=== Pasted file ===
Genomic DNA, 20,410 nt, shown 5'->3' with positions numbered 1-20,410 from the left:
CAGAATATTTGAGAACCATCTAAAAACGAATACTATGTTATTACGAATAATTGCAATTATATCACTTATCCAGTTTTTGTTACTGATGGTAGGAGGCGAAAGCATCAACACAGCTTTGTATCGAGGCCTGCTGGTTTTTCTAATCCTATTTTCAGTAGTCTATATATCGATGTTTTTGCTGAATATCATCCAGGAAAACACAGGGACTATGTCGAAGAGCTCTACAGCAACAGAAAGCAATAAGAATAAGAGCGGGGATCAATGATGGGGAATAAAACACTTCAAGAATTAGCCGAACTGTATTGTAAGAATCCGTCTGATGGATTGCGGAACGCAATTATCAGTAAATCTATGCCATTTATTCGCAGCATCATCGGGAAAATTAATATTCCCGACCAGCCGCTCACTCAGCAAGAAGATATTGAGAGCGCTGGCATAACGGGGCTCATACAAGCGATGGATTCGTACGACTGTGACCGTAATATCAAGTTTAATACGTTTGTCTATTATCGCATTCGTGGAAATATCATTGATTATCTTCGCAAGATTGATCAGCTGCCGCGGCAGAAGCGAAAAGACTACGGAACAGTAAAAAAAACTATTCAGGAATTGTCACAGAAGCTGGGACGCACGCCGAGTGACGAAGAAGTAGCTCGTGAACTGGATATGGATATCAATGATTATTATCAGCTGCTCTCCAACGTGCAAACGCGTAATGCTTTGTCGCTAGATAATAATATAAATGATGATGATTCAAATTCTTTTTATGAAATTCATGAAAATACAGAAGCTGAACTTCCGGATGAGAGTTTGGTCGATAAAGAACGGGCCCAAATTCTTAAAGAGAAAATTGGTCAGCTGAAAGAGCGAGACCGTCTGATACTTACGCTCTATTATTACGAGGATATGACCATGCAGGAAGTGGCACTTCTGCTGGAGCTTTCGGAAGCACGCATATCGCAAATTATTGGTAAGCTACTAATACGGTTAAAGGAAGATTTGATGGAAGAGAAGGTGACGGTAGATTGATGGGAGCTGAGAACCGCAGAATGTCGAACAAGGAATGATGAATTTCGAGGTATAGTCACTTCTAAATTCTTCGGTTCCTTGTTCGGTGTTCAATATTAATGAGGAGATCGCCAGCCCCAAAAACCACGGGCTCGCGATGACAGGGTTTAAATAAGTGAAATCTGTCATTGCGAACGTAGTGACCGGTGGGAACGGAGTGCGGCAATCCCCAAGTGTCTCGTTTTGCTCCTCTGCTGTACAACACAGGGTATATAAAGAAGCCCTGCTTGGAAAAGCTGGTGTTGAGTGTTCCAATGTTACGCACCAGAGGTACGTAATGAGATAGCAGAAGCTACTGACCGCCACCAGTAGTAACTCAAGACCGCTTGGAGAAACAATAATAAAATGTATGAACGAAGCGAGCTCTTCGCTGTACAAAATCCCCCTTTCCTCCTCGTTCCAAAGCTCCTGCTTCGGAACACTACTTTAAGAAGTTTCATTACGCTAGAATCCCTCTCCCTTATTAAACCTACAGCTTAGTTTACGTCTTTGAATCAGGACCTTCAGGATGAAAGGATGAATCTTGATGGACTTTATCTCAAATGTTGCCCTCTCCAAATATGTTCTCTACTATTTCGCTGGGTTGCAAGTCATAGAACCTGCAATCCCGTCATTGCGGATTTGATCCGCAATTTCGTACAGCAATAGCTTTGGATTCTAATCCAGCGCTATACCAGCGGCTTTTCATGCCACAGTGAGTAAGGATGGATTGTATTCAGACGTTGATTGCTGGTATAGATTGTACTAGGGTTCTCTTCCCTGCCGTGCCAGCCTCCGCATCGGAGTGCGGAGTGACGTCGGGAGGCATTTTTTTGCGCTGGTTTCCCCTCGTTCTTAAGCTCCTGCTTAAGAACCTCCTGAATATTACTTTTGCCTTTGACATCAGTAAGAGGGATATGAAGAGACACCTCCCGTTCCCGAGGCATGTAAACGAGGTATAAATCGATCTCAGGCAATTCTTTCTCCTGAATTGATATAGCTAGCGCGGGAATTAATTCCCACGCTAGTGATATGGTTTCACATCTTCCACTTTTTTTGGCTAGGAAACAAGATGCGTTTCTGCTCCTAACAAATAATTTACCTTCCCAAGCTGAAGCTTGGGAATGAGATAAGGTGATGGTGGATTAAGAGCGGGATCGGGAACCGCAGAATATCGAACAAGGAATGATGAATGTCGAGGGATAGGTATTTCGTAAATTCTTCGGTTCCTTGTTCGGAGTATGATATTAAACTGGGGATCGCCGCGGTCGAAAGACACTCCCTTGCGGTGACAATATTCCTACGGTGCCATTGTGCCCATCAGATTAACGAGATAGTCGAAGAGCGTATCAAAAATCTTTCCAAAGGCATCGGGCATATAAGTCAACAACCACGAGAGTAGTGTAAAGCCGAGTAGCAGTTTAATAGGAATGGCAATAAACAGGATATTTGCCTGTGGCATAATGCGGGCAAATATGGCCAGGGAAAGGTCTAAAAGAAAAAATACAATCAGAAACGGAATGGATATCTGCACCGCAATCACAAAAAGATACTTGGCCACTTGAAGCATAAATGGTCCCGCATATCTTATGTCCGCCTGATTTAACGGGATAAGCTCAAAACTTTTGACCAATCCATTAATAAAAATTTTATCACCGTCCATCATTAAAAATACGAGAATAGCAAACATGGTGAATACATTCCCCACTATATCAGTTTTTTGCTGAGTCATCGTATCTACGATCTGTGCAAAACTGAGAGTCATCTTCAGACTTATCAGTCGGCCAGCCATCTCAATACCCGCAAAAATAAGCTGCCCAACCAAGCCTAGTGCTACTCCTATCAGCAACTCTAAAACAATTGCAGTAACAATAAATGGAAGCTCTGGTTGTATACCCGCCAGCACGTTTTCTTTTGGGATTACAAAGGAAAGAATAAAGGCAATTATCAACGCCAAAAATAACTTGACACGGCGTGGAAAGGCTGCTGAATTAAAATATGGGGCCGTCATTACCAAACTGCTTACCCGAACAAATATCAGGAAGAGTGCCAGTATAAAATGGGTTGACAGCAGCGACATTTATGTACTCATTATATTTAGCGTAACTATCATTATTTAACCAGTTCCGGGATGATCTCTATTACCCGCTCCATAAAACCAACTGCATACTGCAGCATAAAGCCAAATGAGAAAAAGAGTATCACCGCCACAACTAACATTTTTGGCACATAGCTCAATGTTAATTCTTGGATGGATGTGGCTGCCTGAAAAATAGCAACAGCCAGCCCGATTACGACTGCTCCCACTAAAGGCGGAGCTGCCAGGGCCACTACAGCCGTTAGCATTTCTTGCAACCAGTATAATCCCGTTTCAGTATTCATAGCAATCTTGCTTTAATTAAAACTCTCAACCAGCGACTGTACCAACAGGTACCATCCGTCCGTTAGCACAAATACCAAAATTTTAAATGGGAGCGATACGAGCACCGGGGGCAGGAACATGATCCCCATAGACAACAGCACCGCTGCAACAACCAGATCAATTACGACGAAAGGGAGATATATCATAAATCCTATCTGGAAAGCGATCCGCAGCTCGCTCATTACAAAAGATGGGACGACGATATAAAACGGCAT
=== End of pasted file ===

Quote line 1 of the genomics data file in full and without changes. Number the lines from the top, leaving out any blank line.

Genomic DNA, 20,410 nt, shown 5'->3' with positions numbered 1-20,410 from the left: